Irrigation with reclaimed water is becoming a practical alternative to conventional irrigation in semi-arid areas of the Mediterranean like Spain, but it requires a reliable treatment process to provide a safe water supply. Helminth eggs are one of the main concerns for the safe use of reclaimed water, as they can survive adverse environmental conditions and they are highly infective. Spanish water quality criteria and International guidelines set a limit of 0.1 eggs/l for water uses with unrestricted human exposure. Two microscreening processes have been tested to determine their potential for helminth eggs removal, after a conventional physic-chemical reclamation process. Hydrotech Drum and Discfilters®, provided with 10 μm pore size filter cloth, were tested to determine their efficiency for helminth eggs straining. An experimental test was conducted using 20 μm spherical latex particles, as surrogates for helminth eggs, to test the removal efficiency of a small full-scale drumfilter. In a subsequent laboratory test, actual Trichuris suis eggs were strained using a 10 μm pore size filter cloth from a discfilter. Results from both tests indicate that drum and discfilters are able to achieve 99% removal efficiency for spherical latex particles and a complete removal for helminth eggs in reclaimed water.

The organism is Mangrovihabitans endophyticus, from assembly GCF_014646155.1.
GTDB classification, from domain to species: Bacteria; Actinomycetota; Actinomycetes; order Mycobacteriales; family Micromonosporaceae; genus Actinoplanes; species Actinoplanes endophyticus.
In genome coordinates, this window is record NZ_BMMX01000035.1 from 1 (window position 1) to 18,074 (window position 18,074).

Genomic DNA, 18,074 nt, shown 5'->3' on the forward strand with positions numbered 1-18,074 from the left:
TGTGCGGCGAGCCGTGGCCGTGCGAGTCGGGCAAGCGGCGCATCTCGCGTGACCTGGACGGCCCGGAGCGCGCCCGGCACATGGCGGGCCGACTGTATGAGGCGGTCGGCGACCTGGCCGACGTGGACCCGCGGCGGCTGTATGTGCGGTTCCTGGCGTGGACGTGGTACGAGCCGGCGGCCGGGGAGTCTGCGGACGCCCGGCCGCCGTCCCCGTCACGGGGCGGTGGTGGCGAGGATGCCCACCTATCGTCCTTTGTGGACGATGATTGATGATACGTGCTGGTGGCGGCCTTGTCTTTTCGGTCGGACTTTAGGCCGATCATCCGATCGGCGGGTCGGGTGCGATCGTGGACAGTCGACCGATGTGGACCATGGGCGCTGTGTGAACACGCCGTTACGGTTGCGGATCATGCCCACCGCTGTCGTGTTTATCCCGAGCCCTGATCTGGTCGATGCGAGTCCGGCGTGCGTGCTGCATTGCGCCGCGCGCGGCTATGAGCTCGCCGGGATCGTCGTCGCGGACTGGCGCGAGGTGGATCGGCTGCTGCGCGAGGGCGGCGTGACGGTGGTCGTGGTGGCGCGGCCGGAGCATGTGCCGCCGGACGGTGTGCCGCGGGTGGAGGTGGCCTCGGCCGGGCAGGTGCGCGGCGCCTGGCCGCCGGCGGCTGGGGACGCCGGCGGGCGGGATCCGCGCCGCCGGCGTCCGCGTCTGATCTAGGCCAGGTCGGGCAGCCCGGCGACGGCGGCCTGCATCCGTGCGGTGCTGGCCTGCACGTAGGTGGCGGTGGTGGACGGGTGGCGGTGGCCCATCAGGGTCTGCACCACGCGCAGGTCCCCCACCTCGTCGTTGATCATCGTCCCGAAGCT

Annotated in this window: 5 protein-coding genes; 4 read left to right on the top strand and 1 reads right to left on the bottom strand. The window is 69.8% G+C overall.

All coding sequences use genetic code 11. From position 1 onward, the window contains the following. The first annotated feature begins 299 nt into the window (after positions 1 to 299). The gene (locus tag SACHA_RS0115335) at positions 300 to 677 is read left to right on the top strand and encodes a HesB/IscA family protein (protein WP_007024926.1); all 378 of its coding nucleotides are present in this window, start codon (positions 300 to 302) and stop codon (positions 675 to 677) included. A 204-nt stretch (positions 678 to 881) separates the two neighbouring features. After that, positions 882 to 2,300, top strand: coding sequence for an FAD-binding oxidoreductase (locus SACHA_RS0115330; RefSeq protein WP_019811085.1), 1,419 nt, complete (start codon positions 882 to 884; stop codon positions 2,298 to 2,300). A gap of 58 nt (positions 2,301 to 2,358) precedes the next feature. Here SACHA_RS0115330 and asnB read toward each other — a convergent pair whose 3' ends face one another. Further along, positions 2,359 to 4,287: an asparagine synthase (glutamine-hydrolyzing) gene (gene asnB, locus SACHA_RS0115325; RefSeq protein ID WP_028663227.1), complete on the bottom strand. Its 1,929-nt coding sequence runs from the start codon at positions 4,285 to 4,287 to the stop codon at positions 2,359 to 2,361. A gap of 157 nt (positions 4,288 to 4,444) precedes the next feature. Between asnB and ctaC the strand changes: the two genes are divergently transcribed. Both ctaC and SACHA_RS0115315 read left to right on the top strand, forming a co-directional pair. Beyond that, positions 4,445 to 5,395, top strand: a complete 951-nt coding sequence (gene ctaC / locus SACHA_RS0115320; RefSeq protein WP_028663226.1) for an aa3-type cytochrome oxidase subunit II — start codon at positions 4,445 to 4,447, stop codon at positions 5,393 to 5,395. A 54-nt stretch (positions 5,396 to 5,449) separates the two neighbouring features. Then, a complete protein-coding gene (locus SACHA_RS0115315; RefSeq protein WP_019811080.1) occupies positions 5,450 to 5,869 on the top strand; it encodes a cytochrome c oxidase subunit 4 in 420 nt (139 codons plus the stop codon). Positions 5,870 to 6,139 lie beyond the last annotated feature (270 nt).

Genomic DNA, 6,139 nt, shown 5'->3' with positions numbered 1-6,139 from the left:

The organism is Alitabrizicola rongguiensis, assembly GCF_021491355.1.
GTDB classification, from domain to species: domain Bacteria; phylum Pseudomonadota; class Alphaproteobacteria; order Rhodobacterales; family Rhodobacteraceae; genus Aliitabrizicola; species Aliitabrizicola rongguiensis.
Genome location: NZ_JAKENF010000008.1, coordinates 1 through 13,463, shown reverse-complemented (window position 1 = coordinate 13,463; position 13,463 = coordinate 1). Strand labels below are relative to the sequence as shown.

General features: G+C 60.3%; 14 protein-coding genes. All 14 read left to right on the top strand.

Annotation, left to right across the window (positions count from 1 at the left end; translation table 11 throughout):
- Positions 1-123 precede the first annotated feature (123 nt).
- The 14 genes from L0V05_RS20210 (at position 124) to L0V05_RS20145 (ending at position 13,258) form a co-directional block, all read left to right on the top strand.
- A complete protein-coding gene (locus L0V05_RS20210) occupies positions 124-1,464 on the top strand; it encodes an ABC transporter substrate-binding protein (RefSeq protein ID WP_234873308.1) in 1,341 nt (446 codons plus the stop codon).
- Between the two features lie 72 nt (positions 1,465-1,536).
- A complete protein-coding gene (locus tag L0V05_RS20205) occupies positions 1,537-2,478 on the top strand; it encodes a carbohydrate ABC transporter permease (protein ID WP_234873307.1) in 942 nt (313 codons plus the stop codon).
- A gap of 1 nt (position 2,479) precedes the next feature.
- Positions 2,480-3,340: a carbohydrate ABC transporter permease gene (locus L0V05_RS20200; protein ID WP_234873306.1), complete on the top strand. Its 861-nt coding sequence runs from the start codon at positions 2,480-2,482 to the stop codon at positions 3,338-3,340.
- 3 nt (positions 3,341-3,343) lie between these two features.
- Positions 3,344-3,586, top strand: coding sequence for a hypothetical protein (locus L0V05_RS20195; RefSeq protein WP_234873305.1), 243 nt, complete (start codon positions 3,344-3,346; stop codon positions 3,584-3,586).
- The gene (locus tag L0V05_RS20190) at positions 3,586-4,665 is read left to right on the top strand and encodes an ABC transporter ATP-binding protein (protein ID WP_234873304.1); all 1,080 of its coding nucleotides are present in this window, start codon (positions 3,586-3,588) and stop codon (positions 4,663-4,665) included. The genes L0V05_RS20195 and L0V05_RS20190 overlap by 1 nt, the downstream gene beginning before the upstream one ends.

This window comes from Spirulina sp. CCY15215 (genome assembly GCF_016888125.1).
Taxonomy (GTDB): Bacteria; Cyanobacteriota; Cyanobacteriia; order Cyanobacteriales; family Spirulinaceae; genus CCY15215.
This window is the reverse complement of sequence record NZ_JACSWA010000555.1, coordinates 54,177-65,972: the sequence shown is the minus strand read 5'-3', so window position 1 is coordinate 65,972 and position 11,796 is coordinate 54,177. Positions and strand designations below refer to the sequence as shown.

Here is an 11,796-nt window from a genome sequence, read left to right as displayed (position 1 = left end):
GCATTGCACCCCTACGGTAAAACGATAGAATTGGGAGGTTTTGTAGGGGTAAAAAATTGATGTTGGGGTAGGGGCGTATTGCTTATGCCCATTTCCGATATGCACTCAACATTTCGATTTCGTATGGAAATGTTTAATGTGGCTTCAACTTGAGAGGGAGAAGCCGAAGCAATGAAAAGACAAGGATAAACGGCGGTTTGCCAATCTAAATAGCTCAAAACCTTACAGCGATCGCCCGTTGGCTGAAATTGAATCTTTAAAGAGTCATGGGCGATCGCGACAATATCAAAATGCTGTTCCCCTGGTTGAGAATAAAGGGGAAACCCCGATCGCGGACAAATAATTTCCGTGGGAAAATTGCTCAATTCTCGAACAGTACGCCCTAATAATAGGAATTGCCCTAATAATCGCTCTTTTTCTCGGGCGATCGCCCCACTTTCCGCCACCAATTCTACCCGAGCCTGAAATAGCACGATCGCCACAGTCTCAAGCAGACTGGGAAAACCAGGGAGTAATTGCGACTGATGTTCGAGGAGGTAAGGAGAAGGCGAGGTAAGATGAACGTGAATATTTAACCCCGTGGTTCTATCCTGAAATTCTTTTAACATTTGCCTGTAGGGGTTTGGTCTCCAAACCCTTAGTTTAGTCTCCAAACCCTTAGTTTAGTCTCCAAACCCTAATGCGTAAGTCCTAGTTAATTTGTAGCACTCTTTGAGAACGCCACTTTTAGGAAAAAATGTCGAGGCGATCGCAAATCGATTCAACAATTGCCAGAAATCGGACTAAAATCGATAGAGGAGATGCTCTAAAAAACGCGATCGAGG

Research Article|April 01 2008
Helminth eggs removal by microscreening for water reclamation and reuse
Water Sci Technol (2008) 57 (5): 715-720.
S. Quinzaños, C. Dahl, R. Strube, R. Mujeriego; Helminth eggs removal by microscreening for water reclamation and reuse. Water Sci Technol 1 April 2008; 57 (5): 715–720. doi: https://doi.org/10.2166/wst.2008.171
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